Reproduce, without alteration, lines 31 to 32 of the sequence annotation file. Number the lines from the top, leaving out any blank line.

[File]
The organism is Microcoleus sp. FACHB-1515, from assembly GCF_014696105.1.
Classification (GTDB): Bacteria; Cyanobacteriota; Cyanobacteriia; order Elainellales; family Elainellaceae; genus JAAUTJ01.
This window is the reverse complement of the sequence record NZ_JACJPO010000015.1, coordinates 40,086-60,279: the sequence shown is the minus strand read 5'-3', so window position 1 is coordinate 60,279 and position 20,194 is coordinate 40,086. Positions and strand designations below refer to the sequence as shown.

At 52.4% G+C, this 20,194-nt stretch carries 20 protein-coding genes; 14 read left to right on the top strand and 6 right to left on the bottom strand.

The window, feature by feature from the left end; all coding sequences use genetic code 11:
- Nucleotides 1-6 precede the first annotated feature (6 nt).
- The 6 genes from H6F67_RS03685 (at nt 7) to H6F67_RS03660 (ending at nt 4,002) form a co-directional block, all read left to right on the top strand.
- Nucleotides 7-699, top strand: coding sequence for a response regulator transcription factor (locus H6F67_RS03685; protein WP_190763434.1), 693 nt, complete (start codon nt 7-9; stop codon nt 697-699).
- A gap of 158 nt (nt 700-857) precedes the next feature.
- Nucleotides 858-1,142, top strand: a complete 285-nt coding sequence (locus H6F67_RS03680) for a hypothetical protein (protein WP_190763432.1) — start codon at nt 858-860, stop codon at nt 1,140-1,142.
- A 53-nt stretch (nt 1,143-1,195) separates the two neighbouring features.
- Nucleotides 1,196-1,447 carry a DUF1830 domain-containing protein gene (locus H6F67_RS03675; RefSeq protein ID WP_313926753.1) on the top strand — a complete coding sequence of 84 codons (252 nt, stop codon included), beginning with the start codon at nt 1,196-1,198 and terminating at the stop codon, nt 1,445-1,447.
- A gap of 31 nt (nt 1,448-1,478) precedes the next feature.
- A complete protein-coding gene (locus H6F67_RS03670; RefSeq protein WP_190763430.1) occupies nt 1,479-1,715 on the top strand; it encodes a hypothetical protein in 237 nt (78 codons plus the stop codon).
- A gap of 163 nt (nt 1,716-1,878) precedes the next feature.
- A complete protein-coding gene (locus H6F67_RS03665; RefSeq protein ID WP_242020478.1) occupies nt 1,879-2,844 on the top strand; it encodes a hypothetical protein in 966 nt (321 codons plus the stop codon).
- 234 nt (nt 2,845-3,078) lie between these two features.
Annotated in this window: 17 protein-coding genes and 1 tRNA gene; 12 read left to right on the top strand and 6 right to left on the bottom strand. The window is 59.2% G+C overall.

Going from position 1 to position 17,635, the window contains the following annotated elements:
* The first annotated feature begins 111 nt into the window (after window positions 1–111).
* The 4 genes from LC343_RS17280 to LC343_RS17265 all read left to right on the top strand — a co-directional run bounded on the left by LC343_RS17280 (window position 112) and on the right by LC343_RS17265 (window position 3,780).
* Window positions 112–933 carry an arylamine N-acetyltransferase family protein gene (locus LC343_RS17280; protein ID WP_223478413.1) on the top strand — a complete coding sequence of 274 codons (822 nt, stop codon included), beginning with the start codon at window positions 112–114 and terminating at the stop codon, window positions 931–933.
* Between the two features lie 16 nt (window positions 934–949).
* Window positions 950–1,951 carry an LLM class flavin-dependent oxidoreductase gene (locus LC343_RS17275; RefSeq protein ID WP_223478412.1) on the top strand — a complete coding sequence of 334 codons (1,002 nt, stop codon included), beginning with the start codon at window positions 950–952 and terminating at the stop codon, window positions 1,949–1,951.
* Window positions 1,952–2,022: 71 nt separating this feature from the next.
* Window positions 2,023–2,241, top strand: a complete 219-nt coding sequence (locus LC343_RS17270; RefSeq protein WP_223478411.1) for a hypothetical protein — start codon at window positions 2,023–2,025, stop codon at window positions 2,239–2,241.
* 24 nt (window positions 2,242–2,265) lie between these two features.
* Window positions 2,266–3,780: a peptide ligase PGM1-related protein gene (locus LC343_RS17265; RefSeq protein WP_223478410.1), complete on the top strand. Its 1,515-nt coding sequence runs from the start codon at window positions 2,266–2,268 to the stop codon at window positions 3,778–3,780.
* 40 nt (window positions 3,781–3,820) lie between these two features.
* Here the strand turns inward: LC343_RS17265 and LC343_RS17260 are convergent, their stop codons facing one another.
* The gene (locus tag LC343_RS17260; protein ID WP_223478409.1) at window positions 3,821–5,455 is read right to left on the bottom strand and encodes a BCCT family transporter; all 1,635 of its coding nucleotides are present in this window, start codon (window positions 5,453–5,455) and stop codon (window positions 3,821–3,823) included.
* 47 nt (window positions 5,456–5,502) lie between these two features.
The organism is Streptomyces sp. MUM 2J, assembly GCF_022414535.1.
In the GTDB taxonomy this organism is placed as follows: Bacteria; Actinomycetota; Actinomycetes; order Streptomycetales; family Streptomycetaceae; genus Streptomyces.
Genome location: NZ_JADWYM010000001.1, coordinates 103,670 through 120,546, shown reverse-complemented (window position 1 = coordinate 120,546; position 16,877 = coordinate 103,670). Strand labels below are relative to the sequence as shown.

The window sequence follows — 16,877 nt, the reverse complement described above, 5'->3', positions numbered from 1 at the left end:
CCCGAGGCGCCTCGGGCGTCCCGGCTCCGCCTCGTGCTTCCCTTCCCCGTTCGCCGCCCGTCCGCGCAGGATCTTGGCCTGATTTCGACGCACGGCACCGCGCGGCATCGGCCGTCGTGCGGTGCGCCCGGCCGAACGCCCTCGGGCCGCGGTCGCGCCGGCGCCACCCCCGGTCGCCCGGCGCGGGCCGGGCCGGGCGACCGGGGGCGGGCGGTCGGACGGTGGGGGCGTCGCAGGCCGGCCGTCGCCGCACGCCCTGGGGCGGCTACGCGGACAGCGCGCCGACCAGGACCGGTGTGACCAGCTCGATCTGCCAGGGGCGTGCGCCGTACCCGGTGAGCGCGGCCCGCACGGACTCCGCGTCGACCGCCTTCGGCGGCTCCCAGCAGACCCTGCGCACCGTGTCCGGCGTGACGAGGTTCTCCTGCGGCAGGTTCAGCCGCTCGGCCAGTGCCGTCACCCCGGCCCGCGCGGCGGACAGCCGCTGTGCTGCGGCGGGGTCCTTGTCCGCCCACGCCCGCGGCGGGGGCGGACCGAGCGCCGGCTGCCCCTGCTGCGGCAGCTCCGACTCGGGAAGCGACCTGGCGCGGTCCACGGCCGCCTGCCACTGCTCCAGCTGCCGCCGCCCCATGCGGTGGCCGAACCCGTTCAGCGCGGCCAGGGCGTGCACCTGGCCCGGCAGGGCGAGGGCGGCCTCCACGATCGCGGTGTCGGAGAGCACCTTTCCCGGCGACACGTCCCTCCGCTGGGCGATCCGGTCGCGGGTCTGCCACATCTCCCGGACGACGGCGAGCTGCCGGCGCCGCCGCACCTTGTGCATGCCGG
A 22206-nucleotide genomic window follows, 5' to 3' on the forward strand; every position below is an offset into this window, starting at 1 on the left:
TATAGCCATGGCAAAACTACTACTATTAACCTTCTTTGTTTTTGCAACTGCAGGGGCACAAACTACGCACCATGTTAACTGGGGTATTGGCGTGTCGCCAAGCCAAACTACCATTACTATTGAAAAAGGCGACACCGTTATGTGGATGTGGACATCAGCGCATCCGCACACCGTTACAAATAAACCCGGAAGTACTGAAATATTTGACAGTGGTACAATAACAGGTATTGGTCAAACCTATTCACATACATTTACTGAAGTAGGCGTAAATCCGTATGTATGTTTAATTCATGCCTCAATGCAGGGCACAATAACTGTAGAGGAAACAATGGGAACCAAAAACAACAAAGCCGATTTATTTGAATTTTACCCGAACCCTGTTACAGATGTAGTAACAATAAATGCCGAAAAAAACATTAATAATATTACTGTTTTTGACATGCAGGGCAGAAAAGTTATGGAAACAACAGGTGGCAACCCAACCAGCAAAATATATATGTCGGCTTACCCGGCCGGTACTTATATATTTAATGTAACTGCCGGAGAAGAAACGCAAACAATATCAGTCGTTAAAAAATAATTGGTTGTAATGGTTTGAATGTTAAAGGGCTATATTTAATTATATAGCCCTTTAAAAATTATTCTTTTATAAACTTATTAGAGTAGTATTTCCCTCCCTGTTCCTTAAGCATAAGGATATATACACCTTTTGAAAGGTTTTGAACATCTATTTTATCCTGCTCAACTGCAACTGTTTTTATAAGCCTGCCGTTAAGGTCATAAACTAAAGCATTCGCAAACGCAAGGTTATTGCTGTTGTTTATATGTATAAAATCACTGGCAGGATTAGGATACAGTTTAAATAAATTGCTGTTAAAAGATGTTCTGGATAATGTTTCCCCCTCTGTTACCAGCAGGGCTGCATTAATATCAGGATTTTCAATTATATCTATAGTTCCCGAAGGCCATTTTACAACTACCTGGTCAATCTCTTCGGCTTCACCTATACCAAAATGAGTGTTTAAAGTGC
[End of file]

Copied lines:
* The gene (locus tag LC343_RS17260; protein ID WP_223478409.1) at window positions 3,821–5,455 is read right to left on the bottom strand and encodes a BCCT family transporter; all 1,635 of its coding nucleotides are present in this window, start codon (window positions 5,453–5,455) and stop codon (window positions 3,821–3,823) included.
* 47 nt (window positions 5,456–5,502) lie between these two features.